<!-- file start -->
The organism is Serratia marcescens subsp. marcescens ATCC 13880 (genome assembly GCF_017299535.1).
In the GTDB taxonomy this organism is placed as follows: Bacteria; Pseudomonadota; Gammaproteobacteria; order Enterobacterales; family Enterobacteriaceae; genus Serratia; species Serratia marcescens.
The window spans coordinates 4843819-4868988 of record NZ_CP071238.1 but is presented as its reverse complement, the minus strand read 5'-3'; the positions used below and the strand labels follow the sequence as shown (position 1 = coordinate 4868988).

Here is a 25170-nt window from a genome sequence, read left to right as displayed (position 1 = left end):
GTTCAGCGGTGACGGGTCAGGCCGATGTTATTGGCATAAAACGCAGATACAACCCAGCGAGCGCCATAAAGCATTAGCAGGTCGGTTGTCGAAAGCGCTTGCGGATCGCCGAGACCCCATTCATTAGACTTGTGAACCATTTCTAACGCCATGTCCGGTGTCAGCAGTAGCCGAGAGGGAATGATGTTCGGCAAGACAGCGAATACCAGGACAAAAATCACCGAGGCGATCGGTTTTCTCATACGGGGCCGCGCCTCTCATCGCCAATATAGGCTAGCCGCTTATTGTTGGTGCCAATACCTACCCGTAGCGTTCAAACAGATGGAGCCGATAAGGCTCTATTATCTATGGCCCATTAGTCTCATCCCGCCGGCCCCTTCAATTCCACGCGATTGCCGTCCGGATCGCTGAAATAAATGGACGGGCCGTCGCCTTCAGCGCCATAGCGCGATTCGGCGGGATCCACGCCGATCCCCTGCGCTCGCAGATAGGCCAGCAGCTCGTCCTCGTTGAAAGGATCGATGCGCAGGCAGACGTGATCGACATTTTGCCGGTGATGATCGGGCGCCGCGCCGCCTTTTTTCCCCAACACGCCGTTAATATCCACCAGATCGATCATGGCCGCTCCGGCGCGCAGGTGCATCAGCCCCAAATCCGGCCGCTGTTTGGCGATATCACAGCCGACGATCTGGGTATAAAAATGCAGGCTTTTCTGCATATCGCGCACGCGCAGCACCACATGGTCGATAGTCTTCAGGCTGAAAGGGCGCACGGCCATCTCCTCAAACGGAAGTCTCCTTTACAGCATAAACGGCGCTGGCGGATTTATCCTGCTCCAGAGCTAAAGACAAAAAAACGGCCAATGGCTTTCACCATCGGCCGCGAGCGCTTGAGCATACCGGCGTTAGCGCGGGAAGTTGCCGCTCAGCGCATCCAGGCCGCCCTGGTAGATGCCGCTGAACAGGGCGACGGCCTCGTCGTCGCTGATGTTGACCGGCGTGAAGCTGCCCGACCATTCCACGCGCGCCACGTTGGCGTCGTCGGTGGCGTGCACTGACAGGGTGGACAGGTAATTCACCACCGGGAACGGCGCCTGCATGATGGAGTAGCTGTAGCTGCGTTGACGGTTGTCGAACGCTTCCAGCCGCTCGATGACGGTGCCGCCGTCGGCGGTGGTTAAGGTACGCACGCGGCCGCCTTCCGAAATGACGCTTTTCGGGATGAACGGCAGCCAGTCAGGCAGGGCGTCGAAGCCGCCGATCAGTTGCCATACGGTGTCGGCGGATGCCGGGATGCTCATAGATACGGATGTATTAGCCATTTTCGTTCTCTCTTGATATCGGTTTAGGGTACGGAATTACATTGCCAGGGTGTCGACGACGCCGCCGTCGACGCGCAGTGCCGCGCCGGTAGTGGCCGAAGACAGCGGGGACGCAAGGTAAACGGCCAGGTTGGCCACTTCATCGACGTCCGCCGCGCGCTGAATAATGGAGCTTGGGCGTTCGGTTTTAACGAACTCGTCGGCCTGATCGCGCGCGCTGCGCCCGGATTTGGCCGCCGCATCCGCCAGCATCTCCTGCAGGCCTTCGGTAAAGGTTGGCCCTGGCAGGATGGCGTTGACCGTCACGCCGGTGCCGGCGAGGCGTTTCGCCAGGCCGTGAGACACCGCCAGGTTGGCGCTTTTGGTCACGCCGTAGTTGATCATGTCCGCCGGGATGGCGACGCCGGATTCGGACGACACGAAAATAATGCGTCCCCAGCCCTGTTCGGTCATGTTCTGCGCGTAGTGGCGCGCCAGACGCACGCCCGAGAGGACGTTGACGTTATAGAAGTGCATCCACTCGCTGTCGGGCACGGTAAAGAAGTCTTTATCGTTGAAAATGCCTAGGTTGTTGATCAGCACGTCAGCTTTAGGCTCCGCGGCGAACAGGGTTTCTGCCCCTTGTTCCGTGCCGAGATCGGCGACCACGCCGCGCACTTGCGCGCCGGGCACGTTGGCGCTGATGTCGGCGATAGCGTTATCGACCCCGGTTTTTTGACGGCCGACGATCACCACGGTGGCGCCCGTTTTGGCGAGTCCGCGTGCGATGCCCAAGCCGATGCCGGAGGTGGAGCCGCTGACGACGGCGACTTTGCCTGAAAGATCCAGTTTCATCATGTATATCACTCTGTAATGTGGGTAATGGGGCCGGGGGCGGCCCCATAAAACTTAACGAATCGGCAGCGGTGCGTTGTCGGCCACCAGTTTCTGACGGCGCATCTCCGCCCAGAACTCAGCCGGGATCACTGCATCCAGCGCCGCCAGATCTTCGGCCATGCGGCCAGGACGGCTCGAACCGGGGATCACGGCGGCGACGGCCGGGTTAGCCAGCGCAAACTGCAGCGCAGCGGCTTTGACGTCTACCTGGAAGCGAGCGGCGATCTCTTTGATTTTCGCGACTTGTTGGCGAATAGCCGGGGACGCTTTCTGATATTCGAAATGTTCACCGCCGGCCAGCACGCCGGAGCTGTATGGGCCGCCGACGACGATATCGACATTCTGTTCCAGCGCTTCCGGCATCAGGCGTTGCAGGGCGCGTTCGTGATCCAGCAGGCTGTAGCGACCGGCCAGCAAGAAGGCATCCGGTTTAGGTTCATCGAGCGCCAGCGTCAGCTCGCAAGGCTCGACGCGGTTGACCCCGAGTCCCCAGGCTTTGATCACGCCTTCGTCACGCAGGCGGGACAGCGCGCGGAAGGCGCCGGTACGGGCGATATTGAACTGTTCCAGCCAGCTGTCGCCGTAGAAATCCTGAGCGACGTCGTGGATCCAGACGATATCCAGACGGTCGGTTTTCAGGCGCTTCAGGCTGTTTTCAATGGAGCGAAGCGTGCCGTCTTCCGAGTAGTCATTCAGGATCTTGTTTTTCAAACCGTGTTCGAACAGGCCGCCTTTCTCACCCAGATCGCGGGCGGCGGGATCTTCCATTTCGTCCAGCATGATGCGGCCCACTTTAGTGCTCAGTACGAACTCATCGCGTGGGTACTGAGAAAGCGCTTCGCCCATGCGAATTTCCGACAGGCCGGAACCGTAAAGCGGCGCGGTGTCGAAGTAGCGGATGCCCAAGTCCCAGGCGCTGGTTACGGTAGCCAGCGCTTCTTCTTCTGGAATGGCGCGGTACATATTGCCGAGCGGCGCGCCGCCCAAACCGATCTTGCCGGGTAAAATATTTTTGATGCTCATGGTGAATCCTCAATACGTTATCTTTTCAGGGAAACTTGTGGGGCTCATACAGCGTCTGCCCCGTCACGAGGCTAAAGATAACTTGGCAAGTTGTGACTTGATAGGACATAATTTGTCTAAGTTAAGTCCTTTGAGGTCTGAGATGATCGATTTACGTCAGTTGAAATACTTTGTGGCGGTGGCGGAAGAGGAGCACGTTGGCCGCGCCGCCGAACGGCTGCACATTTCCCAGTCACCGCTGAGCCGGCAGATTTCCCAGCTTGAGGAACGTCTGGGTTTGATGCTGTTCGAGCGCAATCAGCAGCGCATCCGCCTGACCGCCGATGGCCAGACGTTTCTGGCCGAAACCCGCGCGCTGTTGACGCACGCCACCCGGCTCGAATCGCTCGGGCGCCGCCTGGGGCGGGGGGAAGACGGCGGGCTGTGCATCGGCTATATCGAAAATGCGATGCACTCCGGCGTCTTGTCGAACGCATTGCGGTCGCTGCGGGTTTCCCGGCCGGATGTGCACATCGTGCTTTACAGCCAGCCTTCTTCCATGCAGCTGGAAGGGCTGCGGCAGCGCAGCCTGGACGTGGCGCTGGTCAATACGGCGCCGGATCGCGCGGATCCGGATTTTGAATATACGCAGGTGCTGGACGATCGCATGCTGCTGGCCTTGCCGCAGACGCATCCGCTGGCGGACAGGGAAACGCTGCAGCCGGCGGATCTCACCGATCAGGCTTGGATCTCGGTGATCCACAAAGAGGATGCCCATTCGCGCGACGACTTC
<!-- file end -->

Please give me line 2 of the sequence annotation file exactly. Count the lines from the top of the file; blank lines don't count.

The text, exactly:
In the GTDB taxonomy this organism is placed as follows: Bacteria; Pseudomonadota; Gammaproteobacteria; order Enterobacterales; family Enterobacteriaceae; genus Serratia; species Serratia marcescens.